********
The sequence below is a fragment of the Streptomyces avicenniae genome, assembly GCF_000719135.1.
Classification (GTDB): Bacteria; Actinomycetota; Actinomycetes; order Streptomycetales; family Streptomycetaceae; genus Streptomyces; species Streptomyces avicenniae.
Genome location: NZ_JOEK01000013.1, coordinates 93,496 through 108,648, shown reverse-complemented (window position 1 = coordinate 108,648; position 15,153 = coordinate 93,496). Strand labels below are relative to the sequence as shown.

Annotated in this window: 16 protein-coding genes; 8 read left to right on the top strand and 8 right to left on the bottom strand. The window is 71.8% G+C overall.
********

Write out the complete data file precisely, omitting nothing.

The sequence below is a fragment of the Streptomyces avicenniae genome, assembly GCF_000719135.1.
Classification (GTDB): Bacteria; Actinomycetota; Actinomycetes; order Streptomycetales; family Streptomycetaceae; genus Streptomyces; species Streptomyces avicenniae.
Genome location: NZ_JOEK01000013.1, coordinates 93,496 through 108,648, shown reverse-complemented (window position 1 = coordinate 108,648; position 15,153 = coordinate 93,496). Strand labels below are relative to the sequence as shown.

Annotated in this window: 16 protein-coding genes; 8 read left to right on the top strand and 8 right to left on the bottom strand. The window is 71.8% G+C overall.